PHAR research was well represented at AMCP Nexus 2019, with 7 posters from the secondary data analysis and health economics teams presented. The secondary data analysis study topics covered a wide variety of conditions and used multiple data sources, including using insurance claims to examine asthma-related health service use, treatment patterns in narcolepsy, and the epidemiology of hereditary transthyretin amyloidosis; as well as using hospital data to estimate costs associated with diffuse large b-cell lymphoma. The health economics studies were based on the budget impact of perampanel on pediatric and adult patients with partial onset seizures. The posters and related manuscripts can be accessed on the PHAR website.
Presentations & Events
Jesse Ortendahl, Director of Health Economics at PHAR, recently spoke at the 2019 annual meeting of the American Society of Preventive Cardiology in San Antonio, TX. At the meeting, Jesse joined Dr. Seth J. Baum, MD, FACC, FACPM, FAHA, FNLA, FASPC, in presenting the symposium “Economics 101- What Every Clinician Needs to Know”. This symposium was designed to provide clinicians with essential information to allow them to better understand, critique, and utilize economic evaluations.
Two studies conducted by PHAR were presented at the 24th Congress of the European Hematological Association in Amsterdam. This research, done in partnership with Celgene Corporation, shed light on the treatment patterns and economic burden associated with relapse in patients with follicular lymphoma. The first study showed that over a quarter of second-line treatment regimens for relapsed follicular lymphoma fail, suggesting a need for alternative treatment options. The second revealed a substantial burden of medical costs in the period following relapse. The two posters on treatment patterns and costs can be accessed on the PHAR publications page.
Three studies conducted by teams at PHAR were presented at the AMCP Managed Care & Specialty Pharmacy Annual Meeting in San Diego. One study done in partnership with AstraZeneca illustrated how value framework tools designed by ASCO, ICER, and NCCN can be used in a real-world setting by physicians, pharmacists, and health services researchers to systematically assess therapy value in oncology. The two studies done in partnership with Otsuka Pharmaceuticals Development & Commercialization, Inc. and H. Lundbeck A/S focused on the impact of different antipsychotics on medical costs in patients with schizophrenia. The posters can be accessed on the PHAR website.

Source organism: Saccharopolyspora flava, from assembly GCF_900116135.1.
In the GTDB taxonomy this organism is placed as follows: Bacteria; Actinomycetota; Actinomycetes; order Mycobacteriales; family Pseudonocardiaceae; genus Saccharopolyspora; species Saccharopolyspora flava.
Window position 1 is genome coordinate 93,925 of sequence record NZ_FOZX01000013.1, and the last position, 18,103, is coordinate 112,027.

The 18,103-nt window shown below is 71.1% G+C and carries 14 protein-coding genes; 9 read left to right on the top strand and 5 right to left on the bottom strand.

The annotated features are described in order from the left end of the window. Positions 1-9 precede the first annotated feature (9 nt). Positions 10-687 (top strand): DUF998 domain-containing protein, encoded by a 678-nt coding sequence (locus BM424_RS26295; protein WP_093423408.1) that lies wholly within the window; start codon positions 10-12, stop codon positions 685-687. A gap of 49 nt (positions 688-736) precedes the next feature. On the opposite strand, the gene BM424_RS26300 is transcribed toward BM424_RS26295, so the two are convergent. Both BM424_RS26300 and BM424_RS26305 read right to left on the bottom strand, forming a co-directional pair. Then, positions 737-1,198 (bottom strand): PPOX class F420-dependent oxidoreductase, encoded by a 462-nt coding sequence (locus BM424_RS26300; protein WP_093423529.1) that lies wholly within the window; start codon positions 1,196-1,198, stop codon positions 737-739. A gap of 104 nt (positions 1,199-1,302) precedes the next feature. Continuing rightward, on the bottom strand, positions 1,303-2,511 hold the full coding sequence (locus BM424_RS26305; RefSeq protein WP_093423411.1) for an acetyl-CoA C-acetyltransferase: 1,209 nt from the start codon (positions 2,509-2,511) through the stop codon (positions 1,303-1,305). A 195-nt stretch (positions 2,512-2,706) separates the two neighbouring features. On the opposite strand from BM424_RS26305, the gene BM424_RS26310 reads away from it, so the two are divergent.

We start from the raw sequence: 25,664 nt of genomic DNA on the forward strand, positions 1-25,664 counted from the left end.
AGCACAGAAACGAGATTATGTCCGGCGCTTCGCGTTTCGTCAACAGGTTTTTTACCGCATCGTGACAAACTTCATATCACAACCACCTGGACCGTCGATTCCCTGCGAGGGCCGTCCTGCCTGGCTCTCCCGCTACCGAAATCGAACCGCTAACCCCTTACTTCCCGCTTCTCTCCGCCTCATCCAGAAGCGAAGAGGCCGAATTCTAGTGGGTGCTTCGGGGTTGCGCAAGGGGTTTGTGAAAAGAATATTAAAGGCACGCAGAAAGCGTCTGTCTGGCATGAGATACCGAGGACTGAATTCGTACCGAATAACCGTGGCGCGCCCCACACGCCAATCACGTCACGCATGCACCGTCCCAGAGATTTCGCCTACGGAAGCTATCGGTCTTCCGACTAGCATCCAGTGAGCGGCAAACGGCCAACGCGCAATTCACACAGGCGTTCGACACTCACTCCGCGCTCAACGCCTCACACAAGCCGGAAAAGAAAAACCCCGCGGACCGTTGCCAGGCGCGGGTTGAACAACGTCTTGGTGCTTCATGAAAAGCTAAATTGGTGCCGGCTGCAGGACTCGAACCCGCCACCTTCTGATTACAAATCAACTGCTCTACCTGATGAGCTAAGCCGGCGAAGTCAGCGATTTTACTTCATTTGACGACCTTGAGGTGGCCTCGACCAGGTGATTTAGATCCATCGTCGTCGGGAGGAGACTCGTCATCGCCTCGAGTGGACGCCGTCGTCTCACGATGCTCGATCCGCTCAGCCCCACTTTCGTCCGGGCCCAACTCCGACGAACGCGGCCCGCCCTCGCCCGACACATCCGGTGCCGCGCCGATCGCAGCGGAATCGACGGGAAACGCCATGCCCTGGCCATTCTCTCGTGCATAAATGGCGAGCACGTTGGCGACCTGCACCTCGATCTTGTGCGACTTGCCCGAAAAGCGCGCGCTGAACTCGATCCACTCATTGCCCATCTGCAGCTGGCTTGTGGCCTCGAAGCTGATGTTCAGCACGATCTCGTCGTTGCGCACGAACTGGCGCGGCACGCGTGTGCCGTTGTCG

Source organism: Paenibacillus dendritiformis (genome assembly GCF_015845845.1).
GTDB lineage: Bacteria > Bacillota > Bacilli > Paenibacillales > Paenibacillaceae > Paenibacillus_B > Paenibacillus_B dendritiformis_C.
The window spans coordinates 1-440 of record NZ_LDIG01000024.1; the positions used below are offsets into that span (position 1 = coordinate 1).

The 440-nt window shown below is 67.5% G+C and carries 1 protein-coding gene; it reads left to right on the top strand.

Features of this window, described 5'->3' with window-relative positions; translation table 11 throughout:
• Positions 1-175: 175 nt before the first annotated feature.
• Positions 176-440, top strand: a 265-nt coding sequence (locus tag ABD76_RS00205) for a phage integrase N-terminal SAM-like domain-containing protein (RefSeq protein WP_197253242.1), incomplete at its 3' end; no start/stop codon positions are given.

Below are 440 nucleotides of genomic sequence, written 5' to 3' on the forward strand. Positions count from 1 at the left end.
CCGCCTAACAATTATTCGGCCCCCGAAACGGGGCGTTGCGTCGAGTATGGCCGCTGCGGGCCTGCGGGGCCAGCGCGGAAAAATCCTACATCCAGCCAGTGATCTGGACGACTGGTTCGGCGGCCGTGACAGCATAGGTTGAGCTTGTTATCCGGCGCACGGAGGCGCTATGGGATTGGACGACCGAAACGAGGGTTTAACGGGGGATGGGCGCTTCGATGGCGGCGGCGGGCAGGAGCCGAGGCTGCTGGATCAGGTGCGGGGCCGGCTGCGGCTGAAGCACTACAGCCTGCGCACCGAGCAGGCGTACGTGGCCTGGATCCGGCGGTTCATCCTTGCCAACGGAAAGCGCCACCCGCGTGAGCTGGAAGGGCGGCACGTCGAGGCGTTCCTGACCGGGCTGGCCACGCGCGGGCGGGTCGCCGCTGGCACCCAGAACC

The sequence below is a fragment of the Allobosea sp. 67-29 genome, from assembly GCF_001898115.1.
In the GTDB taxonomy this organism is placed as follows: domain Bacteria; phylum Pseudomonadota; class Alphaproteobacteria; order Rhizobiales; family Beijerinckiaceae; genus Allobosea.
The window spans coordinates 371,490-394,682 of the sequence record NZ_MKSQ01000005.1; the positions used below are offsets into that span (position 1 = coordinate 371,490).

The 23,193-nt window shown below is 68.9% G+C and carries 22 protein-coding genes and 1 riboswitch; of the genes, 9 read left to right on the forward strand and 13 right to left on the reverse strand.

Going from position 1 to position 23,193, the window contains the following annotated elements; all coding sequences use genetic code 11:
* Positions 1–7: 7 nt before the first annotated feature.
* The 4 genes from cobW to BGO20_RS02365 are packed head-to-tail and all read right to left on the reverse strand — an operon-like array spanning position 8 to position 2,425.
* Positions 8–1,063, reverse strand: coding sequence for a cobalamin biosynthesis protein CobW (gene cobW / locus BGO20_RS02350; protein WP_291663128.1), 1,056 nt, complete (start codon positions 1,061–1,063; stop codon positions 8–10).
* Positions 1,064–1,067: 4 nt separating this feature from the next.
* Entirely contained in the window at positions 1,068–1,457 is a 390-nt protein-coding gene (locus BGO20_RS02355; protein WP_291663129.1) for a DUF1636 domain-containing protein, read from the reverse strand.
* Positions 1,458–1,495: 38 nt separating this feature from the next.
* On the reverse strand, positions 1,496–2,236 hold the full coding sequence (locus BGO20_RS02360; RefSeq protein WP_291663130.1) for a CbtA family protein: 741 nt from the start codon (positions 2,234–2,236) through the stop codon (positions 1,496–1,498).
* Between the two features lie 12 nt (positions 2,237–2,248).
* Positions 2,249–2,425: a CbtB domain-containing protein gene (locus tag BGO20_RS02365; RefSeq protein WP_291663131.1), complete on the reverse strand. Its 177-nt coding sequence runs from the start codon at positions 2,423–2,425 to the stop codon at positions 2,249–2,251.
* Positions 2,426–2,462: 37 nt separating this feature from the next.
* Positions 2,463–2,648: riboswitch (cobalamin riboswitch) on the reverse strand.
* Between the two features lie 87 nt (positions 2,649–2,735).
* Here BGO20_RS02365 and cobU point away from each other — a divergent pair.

At the International Society for Pharmacoeconomics and Outcomes Research (ISPOR) Symposium, two of PHAR’s newest studies were presented. One study done in partnership with Akcea Therapeutics estimated helathcare utilization and cost among patients with hereditary transtheyretin amyloidosis (hATTR) by analyzing insurance claims. Another study, in partnership with Otsuka Pharmaceutical, examined the effectiveness of long-acting injectables in reducing psychiatric hospitalization among patients with bipolar I disorder.
Three studies conducted by the secondary data analysis team at PHAR were presented at the AMCP Managed Care & Specialty Pharmacy Annual Meeting held in Boston, MA. The studies focused on different disease areas and outcomes, with one study on the health care utilization and costs of newly diagnosed AL amyloidosis, another study on adherence to atypical antipsychotics among patients with bipolar disorder, and another on the disease burden of hereditary transthyretin amyloidosis. All studies were well-received at AMCP 2018, and the posters can be viewed on the PHAR website here.